Citing ‘lack of admissible evidence,’ Utah County Attorney declines to prosecute BYU football star Chaz Ah You in DUI case
“This has nothing to do with who he is or where he attends school,” says Utah County Attorney David Leavitt in acknowledging that all five charges, including reckless driving and speeding 70 mph in a 35-55 mph zone, have been dropped
PROVO — The Utah County Attorney’s Office is not prosecuting BYU football star Chaz Ah You on charges of driving under the influence of alcohol and marijuana, reckless driving and three other traffic-related infractions in February.
“In this case, there is a lack of admissible evidence,” Utah County Attorney David Leavitt said in a news release issued Tuesday afternoon a few hours after the Deseret News first reported that all five charges against Ah You had been dropped.
“Justice would not be served in this matter,” Leavitt continued. “This has nothing to do with who he is or where he attends school. My job is to safeguard the rights of all in a potential criminal matter and direct my attention to the law and the facts.”
A pretrial conference had been scheduled for Thursday in Utah County Justice Court, but was canceled on March 3 when Tammy Painter, a legal assistant in the county attorney’s office, wrote to the Utah County Justice Court that “our office is declining to prosecute this case.”
The case against Ah You was marked closed the day after BYU’s first spring practice on March 2.
Ah You’s attorney, Michael J. Petro, said it was his understanding that the charges were dropped due to “evidentiary issues” and some doubt from the UCAO “whether they could prevail” in the case.
“I discussed it with them, but I think the decision was made on their part,” Petro said, declining to speculate on or reveal what the exact problems were in the arrest. “I don’t know if common is the right word. Dropping charges happens, occasionally.”
“Every case is unique. Every case has its own facts. I lean on the experience of my screening team to wisely balance the evidence with the rights of the accused, and the State’s ability to be effective at trial,” Leavitt said in the news release, noting that he made “the final decision” after a group of “many of our most experienced attorneys” reviewed everything that was submitted by the Utah County Sheriff’s Office.
Ah You has not participated in practices, and head coach Kalani Sitake said on March 2 that the player, who would have been sidelined anyway due to offseason shoulder surgery, “has got to go through a process” before he can rejoin the team.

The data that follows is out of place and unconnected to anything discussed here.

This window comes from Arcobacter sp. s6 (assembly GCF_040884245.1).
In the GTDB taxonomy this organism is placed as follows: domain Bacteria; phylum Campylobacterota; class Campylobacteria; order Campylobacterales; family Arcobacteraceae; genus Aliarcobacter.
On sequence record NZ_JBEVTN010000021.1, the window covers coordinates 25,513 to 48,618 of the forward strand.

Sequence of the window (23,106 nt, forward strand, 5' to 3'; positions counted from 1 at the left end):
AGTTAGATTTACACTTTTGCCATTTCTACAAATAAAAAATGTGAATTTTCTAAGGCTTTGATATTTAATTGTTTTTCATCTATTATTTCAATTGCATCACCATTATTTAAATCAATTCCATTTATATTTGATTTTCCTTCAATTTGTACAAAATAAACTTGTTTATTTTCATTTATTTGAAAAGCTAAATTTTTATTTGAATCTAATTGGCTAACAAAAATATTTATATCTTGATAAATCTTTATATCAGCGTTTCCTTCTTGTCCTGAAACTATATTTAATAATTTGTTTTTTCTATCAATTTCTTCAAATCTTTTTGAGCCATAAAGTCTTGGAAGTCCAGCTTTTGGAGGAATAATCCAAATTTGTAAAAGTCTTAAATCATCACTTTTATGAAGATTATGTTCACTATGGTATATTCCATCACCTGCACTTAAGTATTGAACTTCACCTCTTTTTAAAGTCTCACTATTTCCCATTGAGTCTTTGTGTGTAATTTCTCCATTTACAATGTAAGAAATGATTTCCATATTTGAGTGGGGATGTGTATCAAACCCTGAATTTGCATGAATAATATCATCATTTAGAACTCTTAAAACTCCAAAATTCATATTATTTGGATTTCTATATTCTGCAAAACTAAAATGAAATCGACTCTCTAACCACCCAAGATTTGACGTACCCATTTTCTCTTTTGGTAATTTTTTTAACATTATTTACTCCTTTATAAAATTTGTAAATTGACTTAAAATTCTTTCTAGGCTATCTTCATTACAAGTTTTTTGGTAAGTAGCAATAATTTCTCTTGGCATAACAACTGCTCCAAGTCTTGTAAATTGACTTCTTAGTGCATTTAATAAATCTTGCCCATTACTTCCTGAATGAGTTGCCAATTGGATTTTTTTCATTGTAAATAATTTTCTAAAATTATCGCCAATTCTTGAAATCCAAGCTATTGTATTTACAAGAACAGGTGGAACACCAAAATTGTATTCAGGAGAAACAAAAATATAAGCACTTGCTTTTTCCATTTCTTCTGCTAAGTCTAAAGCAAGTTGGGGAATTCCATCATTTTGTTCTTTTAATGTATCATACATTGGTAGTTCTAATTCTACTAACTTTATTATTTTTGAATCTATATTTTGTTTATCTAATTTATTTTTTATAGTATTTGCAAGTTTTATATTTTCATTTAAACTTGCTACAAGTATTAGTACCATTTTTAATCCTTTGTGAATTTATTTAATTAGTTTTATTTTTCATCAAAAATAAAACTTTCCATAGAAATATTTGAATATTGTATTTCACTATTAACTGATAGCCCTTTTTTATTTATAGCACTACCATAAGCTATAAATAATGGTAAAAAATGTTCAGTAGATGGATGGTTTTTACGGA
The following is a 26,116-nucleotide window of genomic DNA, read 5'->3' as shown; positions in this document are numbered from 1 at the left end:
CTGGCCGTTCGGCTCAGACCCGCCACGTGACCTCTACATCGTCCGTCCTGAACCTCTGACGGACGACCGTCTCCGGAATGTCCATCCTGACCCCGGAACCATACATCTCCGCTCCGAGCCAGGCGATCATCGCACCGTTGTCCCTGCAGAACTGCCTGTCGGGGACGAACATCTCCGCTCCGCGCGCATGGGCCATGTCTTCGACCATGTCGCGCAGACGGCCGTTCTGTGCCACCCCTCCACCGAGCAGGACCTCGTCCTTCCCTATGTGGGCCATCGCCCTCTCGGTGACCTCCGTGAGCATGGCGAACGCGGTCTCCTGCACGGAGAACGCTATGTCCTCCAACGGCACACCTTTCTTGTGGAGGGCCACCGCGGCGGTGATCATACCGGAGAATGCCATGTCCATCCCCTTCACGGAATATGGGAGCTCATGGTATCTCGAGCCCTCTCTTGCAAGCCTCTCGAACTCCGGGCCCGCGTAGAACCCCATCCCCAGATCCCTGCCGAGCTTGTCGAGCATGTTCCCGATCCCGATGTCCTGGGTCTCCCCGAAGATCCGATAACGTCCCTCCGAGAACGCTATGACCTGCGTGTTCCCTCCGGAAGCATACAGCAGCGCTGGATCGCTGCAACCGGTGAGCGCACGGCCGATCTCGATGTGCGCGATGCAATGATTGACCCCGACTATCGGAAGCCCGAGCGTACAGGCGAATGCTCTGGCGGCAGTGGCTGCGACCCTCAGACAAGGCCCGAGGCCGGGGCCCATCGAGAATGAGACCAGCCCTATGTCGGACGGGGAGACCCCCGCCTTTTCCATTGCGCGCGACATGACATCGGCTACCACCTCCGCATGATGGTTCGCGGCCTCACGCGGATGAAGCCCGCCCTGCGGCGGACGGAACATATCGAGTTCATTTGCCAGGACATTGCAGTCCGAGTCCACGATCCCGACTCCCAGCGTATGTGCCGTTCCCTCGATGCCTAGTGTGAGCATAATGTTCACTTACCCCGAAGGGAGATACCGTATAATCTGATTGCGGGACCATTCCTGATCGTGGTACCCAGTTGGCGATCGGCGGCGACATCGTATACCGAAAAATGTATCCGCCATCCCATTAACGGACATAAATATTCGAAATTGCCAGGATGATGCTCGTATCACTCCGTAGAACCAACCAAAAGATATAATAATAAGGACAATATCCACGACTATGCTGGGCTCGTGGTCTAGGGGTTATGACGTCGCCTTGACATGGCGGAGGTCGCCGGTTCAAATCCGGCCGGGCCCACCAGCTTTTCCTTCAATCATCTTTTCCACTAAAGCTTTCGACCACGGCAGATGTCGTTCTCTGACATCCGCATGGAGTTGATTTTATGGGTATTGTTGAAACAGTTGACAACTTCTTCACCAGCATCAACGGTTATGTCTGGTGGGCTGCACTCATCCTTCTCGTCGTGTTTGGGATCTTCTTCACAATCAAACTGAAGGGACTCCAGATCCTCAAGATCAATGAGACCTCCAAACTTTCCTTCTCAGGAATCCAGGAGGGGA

“We love him and we will support him the best we can,” Sitake said last week.
A BYU football spokesperson confirmed Monday evening that Ah You is still enrolled in classes at BYU.
Ah You pleaded not guilty to all five charges on Feb. 12. The other charges were reckless driving, a class B misdemeanor; drinking in or about a vehicle, a class C misdemeanor; improper lane change in an occupied lane, an infraction; and speeding, an infraction.
Ah You was pulled over along Red Hawk Road near the Pony Express Parkway at 4:46 p.m. on a windy, but clear Sunday evening after a Utah County sheriff’s deputy observed him reaching speeds of 75 mph in areas where the posted limit was between 35 and 55, weaving in and out of traffic, following other vehicles too closely and not signaling for lane changes, according to a police booking affidavit.
The arresting officer said he performed an “inventory search” of Ah You’s vehicle and found an open container of alcohol, an empty container of alcohol, and a “THC vape pen” in the center console.
“Due to weather, I opted to perform my field sobriety test at the Utah County Jail,” the officer wrote.
Ah You was released on his own recognizance about 8 p.m. that evening without having to post bail.
During the testing at the jail, “the individual struggled on counting to 30 the first time so I offered him the test a second time with the same results,” the officer wrote. “Forensic results showed a presumptive measurable amount in his system.”
Ah You was one of BYU’s top recruits from its 2017 signing class, after having played prep football at Westlake and Timpview high schools. He was listed as the No. 1 football recruit in the state of Utah after the 2016 season.
It is not clear whether the dropped charges will affect Ah You’s status on the football team; He is considered one of the top defenders on the team, and was to be a probable starter in 2020 before the February arrest.